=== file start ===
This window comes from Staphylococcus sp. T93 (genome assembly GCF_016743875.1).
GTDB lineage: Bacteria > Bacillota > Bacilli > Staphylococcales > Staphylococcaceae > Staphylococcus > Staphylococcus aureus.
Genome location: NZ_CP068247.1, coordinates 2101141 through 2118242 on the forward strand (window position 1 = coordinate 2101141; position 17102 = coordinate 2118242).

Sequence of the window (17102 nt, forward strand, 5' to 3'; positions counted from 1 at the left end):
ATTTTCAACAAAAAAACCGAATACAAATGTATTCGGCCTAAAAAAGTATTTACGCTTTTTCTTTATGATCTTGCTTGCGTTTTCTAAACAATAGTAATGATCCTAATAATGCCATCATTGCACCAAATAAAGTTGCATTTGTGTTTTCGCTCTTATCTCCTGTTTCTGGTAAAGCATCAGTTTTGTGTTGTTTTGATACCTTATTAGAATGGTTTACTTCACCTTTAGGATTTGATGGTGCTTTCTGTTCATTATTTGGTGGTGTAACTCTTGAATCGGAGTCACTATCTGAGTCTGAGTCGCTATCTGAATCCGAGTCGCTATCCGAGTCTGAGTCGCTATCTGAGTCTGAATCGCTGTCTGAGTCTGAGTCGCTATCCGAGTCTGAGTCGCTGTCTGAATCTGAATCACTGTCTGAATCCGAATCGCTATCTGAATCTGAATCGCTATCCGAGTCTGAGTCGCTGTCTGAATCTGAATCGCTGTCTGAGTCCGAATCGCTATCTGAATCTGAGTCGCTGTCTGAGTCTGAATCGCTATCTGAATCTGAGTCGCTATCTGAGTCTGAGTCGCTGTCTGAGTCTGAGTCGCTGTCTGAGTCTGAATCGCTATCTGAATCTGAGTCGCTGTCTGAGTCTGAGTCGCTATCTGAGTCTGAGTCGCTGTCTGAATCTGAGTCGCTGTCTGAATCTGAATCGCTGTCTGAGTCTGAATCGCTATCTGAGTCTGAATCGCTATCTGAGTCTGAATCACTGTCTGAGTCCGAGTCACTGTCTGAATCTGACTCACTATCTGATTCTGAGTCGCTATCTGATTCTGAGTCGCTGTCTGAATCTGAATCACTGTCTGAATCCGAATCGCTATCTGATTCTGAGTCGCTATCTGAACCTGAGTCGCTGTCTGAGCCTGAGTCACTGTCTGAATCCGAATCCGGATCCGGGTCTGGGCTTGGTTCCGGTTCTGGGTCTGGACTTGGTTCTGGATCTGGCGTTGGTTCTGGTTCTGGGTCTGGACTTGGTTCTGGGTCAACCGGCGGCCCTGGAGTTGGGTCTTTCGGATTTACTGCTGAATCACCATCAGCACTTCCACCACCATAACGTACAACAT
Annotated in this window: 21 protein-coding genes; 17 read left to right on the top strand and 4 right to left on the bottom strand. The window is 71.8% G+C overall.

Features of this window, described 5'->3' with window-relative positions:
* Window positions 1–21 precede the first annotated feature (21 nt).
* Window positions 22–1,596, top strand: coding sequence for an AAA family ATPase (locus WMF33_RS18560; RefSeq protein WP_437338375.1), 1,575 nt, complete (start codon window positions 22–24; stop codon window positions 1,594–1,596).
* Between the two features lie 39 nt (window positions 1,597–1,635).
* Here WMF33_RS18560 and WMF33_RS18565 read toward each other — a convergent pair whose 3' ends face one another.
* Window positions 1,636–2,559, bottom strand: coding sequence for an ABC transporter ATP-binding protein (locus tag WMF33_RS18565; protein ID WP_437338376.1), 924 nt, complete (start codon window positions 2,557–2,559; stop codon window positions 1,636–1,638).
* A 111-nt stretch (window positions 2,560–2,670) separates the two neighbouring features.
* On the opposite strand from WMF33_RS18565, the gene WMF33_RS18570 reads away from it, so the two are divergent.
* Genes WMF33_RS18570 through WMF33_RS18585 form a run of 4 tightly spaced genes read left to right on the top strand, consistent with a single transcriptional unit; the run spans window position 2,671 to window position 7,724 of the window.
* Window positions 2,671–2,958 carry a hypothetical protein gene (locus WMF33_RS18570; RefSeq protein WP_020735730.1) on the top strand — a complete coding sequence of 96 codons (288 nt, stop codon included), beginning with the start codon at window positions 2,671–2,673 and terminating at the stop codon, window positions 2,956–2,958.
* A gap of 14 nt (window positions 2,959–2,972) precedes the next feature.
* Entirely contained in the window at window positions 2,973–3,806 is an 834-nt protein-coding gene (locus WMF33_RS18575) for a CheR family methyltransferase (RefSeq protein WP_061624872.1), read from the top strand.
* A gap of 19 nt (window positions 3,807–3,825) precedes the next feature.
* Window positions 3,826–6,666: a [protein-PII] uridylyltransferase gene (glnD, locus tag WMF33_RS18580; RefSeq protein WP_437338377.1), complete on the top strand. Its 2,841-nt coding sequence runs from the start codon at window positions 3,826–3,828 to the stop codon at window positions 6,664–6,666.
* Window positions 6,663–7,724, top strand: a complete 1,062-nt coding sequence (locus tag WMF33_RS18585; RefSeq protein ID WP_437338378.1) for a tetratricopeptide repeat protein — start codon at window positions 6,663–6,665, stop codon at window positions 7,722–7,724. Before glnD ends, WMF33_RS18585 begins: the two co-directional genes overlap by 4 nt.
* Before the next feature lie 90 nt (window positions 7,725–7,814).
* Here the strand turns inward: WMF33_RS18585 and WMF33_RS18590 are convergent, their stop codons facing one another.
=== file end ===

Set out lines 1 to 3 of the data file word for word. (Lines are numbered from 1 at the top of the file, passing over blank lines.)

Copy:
This window comes from Staphylococcus sp. T93 (genome assembly GCF_016743875.1).
GTDB lineage: Bacteria > Bacillota > Bacilli > Staphylococcales > Staphylococcaceae > Staphylococcus > Staphylococcus aureus.
Genome location: NZ_CP068247.1, coordinates 2101141 through 2118242 on the forward strand (window position 1 = coordinate 2101141; position 17102 = coordinate 2118242).